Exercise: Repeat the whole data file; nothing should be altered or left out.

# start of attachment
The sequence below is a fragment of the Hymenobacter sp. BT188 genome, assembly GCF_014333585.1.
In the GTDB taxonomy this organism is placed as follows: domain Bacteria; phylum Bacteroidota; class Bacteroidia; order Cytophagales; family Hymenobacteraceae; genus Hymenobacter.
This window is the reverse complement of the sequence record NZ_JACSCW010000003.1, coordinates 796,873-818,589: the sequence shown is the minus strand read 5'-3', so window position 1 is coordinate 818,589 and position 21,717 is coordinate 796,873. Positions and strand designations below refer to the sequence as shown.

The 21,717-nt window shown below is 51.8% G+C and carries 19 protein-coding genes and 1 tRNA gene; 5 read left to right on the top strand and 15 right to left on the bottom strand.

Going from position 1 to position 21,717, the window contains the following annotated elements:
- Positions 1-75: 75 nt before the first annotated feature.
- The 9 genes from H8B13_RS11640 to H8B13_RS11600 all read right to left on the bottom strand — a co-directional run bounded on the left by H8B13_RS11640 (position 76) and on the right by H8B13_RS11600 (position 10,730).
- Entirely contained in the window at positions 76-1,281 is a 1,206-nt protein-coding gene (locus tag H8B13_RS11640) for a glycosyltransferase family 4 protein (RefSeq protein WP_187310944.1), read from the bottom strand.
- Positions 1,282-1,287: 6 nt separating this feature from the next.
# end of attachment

The sequence below is a fragment of the Hymenobacter sp. BT188 genome, assembly GCF_014333585.1.
In the GTDB taxonomy this organism is placed as follows: domain Bacteria; phylum Bacteroidota; class Bacteroidia; order Cytophagales; family Hymenobacteraceae; genus Hymenobacter.
This window is the reverse complement of the sequence record NZ_JACSCW010000003.1, coordinates 796,873-818,589: the sequence shown is the minus strand read 5'-3', so window position 1 is coordinate 818,589 and position 21,717 is coordinate 796,873. Positions and strand designations below refer to the sequence as shown.

The 21,717-nt window shown below is 51.8% G+C and carries 19 protein-coding genes and 1 tRNA gene; 5 read left to right on the top strand and 15 right to left on the bottom strand.

Going from position 1 to position 21,717, the window contains the following annotated elements:
- Positions 1-75: 75 nt before the first annotated feature.
- The 9 genes from H8B13_RS11640 to H8B13_RS11600 all read right to left on the bottom strand — a co-directional run bounded on the left by H8B13_RS11640 (position 76) and on the right by H8B13_RS11600 (position 10,730).
- Entirely contained in the window at positions 76-1,281 is a 1,206-nt protein-coding gene (locus tag H8B13_RS11640) for a glycosyltransferase family 4 protein (RefSeq protein WP_187310944.1), read from the bottom strand.
- Positions 1,282-1,287: 6 nt separating this feature from the next.